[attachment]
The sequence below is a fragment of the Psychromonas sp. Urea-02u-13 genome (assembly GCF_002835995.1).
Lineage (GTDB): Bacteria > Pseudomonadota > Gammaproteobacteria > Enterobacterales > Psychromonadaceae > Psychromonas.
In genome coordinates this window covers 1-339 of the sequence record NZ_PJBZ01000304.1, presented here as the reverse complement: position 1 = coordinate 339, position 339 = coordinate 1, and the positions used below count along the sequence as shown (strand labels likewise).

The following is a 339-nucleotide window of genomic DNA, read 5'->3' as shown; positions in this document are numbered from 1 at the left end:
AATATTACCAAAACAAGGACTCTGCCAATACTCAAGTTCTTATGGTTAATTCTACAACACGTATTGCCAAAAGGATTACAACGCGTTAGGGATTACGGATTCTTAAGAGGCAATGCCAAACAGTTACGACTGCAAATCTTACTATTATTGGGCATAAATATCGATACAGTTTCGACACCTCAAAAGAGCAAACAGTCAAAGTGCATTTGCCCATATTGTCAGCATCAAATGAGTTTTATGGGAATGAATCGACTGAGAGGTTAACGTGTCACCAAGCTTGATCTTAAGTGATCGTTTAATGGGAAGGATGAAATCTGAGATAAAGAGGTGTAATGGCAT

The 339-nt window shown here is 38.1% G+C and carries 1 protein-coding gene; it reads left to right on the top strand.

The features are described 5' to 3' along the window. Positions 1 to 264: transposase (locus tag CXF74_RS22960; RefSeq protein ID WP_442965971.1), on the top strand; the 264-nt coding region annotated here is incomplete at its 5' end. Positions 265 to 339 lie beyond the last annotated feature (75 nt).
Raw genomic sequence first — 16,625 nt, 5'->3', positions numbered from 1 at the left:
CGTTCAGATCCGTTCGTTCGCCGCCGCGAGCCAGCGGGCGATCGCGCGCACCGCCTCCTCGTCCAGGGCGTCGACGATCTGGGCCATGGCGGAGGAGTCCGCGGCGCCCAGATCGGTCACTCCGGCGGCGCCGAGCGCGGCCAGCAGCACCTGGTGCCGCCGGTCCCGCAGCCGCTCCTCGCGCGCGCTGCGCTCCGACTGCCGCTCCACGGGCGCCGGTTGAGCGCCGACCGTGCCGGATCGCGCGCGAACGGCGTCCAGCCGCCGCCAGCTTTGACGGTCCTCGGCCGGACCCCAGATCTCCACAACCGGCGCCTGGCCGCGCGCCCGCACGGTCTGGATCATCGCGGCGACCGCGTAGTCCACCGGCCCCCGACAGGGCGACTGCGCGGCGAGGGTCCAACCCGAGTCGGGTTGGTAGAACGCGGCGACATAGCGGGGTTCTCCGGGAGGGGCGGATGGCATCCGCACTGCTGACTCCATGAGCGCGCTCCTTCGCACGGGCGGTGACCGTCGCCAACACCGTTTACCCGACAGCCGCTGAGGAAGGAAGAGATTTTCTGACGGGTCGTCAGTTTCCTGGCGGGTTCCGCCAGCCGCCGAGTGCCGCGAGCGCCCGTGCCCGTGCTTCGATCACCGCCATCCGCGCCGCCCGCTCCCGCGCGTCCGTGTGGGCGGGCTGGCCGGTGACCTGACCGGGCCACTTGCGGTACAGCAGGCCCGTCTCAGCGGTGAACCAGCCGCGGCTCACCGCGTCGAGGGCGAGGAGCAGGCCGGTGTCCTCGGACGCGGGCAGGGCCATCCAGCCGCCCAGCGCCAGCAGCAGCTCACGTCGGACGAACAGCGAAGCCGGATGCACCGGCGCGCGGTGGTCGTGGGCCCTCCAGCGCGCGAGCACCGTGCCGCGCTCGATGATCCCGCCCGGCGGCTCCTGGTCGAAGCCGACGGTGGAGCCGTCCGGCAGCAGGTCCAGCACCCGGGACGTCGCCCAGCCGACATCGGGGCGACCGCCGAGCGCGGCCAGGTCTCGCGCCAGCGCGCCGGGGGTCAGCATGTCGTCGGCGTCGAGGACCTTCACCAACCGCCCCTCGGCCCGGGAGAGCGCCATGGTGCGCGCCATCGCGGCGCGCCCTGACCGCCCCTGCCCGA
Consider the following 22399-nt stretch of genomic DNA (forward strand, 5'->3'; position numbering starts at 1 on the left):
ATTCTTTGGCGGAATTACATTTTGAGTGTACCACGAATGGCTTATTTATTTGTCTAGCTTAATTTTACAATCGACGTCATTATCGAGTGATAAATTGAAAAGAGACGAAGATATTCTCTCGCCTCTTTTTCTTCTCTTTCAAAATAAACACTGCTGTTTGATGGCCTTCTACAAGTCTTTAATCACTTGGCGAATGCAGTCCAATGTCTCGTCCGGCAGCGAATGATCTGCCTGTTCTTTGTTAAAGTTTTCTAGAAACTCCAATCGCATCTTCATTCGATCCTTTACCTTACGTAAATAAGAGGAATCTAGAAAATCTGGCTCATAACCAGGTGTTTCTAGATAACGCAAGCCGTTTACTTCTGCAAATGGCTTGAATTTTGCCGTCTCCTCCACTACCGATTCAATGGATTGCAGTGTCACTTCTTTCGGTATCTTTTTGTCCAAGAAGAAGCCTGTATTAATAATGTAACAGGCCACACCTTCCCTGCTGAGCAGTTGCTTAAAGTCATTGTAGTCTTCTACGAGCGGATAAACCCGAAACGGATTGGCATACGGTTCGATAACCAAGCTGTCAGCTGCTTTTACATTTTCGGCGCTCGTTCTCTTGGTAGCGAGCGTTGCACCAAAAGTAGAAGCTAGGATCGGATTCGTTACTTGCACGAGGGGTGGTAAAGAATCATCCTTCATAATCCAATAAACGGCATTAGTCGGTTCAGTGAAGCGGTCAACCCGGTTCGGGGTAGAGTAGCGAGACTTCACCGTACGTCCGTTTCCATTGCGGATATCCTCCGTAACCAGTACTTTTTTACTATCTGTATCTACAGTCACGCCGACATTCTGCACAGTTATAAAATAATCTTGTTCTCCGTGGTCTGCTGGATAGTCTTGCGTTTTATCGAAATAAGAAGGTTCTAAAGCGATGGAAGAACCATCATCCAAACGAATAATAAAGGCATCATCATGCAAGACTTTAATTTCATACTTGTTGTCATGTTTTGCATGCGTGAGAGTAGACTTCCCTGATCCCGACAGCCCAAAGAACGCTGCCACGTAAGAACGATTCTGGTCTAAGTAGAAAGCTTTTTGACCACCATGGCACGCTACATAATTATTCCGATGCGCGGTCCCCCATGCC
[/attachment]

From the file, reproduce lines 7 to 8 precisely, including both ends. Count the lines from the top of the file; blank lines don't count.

The features are described 5' to 3' along the window. Positions 1 to 264: transposase (locus tag CXF74_RS22960; RefSeq protein ID WP_442965971.1), on the top strand; the 264-nt coding region annotated here is incomplete at its 5' end. Positions 265 to 339 lie beyond the last annotated feature (75 nt).
Raw genomic sequence first — 16,625 nt, 5'->3', positions numbered from 1 at the left: